The Hollywood Presbyterian Medical Center in Los Angeles has decided to pay a ransom demanded by a piece of ransomware that infected the organization’s computers earlier this month.
The hospital discovered the malware on its systems on February 5, when staff experienced difficulty in accessing the network. An investigation revealed that a piece of ransomware had encrypted files on some devices, which led to a disruption of the organization’s IT systems.
Law enforcement was notified and experts were called in to assist Hollywood Presbyterian with tracking down the source of the attack and restoring systems.
Initial reports said the ransomware demanded the payment of 9,000 Bitcoin (roughly $3.4 million), but, as expected, the information turned out to be inaccurate. Allen Stefanek, president and CEO of Hollywood Presbyterian, clarified on Wednesday that the cybercrooks demanded 40 Bitcoins, or roughly $17,000, which the hospital paid.
“The quickest and most efficient way to restore our systems and administrative functions was to pay the ransom and obtain the decryption key. In the best interest of restoring normal operations, we did this,” Stefanek said.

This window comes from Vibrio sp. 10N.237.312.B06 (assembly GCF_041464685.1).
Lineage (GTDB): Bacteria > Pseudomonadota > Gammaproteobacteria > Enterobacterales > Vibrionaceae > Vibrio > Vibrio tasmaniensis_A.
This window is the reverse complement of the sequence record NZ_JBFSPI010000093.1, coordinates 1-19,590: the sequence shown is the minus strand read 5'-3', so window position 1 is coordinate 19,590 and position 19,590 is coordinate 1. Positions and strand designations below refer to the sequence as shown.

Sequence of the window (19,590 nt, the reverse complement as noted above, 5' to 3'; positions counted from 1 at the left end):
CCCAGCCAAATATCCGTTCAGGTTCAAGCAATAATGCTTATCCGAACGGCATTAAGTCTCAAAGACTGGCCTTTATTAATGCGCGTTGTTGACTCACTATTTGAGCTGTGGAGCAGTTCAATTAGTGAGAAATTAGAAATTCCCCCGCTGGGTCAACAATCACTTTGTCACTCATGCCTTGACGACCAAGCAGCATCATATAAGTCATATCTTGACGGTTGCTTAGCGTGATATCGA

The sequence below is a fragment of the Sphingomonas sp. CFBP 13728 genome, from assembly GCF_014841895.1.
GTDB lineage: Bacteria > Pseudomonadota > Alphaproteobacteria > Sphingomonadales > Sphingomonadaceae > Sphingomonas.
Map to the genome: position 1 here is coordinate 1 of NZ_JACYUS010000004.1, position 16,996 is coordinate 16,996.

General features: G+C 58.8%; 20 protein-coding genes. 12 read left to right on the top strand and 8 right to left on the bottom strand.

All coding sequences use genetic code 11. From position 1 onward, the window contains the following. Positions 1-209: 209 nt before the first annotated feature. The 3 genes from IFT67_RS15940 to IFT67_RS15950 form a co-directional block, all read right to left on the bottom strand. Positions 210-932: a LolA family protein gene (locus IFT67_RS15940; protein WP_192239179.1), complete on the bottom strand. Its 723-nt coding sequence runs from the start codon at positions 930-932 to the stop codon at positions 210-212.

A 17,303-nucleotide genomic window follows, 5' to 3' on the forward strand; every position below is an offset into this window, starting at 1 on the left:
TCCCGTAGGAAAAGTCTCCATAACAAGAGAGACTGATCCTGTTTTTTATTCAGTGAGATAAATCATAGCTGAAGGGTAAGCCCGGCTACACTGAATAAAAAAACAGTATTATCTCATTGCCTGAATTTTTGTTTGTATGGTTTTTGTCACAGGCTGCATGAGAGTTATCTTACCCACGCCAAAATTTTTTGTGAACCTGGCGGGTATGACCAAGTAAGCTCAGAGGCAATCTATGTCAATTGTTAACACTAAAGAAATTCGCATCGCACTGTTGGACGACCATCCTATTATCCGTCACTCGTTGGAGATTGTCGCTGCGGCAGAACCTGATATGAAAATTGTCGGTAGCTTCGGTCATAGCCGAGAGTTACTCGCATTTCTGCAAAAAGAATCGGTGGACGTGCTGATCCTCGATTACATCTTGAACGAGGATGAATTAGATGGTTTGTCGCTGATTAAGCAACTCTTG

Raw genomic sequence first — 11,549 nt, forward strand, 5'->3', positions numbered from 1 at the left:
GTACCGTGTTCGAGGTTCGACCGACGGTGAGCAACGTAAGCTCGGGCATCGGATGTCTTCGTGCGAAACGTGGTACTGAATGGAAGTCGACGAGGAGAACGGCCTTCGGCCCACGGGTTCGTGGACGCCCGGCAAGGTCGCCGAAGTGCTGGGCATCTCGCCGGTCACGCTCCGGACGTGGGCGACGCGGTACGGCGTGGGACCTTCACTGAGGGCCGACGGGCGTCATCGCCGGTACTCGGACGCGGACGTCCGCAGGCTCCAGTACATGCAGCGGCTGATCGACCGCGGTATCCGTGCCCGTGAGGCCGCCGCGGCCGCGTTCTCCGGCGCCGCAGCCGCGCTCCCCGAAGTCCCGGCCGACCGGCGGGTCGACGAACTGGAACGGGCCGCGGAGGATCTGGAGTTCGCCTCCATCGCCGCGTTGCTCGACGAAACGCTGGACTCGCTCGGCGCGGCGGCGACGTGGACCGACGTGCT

“HPMC has restored its electronic medical record system (“EMR”) on Monday, February 15th. All clinical operations are utilizing the EMR system. All systems currently in use were cleared of the malware and thoroughly tested. We continue to work with our team of experts to understand more about this event,” he added.
Stefanek told NBC that this appeared to be a “random” attack, which raised questions about the reports that the attackers demanded 9,000 Bitcoins. In most ransomware attacks, cybercriminals demand hundreds of dollars worth of Bitcoin, although there are some variants that demand larger amounts and the ransom usually increases considerably if it’s not paid within 48 hours.
Most security experts advise against paying the ransom, but it’s clear that there are people and organizations that feel they have no other choice. An analysis conducted by the Cyber Threat Alliance last year showed that a cybercrime ring managed to make more than $300 million using the CryptoWall ransomware.
“Ransomware has become a lucrative business for underground malware writers. They're attempting to infect end users through multiple methods of attack, such as phishing, drive-by download scams and server vulnerabilities. The quick ‘monetization’ of ransomware scams is the reason for this new vector being exploited so heavily,” Rahul Kashyap, EVP and Chief Security Architect at Bromium, told SecurityWeek. “It is imperative that users do not pay ransom. Paying ransom is equivalent to funding attackers to launch more attacks in the future.”
The BBC reported last month that the Lincolnshire County Council in the UK was hit by a ransomware that demanded the payment of £1 million ($1.4 million) in return for the key needed to decrypt files. It later turned out that the ransom was just $500, which the council refused to pay.